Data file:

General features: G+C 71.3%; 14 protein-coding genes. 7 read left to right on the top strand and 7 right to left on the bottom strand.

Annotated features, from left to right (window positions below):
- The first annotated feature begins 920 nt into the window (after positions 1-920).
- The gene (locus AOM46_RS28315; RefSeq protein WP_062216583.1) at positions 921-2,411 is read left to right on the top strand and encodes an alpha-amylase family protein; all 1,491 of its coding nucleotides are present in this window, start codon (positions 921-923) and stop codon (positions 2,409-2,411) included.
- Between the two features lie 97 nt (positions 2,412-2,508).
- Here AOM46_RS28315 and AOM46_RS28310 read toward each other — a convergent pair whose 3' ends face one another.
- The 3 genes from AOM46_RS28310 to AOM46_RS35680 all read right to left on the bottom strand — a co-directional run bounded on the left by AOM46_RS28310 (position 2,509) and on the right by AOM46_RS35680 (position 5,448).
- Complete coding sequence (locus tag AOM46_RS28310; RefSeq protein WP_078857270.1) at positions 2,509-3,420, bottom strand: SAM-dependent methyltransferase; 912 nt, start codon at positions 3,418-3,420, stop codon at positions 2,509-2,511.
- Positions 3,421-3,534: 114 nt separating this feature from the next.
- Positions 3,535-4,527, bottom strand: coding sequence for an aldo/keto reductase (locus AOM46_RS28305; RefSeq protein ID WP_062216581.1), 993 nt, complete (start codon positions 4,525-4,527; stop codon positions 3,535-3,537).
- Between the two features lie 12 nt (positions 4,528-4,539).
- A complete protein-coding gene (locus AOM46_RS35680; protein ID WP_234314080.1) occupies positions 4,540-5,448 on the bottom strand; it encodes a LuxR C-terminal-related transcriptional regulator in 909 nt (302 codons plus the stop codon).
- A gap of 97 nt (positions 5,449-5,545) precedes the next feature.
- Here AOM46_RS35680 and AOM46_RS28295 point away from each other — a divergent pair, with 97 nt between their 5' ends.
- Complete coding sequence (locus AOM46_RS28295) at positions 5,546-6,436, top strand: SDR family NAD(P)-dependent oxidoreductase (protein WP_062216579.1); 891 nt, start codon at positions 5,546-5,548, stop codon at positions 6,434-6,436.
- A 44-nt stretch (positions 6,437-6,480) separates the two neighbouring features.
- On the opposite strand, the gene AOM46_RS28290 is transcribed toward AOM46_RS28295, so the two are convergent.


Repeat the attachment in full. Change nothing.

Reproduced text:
General features: G+C 71.3%; 14 protein-coding genes. 7 read left to right on the top strand and 7 right to left on the bottom strand.

Annotated features, from left to right (window positions below):
- The first annotated feature begins 920 nt into the window (after positions 1-920).
- The gene (locus AOM46_RS28315; RefSeq protein WP_062216583.1) at positions 921-2,411 is read left to right on the top strand and encodes an alpha-amylase family protein; all 1,491 of its coding nucleotides are present in this window, start codon (positions 921-923) and stop codon (positions 2,409-2,411) included.
- Between the two features lie 97 nt (positions 2,412-2,508).
- Here AOM46_RS28315 and AOM46_RS28310 read toward each other — a convergent pair whose 3' ends face one another.
- The 3 genes from AOM46_RS28310 to AOM46_RS35680 all read right to left on the bottom strand — a co-directional run bounded on the left by AOM46_RS28310 (position 2,509) and on the right by AOM46_RS35680 (position 5,448).
- Complete coding sequence (locus tag AOM46_RS28310; RefSeq protein WP_078857270.1) at positions 2,509-3,420, bottom strand: SAM-dependent methyltransferase; 912 nt, start codon at positions 3,418-3,420, stop codon at positions 2,509-2,511.
- Positions 3,421-3,534: 114 nt separating this feature from the next.
- Positions 3,535-4,527, bottom strand: coding sequence for an aldo/keto reductase (locus AOM46_RS28305; RefSeq protein ID WP_062216581.1), 993 nt, complete (start codon positions 4,525-4,527; stop codon positions 3,535-3,537).
- Between the two features lie 12 nt (positions 4,528-4,539).
- A complete protein-coding gene (locus AOM46_RS35680; protein ID WP_234314080.1) occupies positions 4,540-5,448 on the bottom strand; it encodes a LuxR C-terminal-related transcriptional regulator in 909 nt (302 codons plus the stop codon).
- A gap of 97 nt (positions 5,449-5,545) precedes the next feature.
- Here AOM46_RS35680 and AOM46_RS28295 point away from each other — a divergent pair, with 97 nt between their 5' ends.
- Complete coding sequence (locus AOM46_RS28295) at positions 5,546-6,436, top strand: SDR family NAD(P)-dependent oxidoreductase (protein WP_062216579.1); 891 nt, start codon at positions 5,546-5,548, stop codon at positions 6,434-6,436.
- A 44-nt stretch (positions 6,437-6,480) separates the two neighbouring features.
- On the opposite strand, the gene AOM46_RS28290 is transcribed toward AOM46_RS28295, so the two are convergent.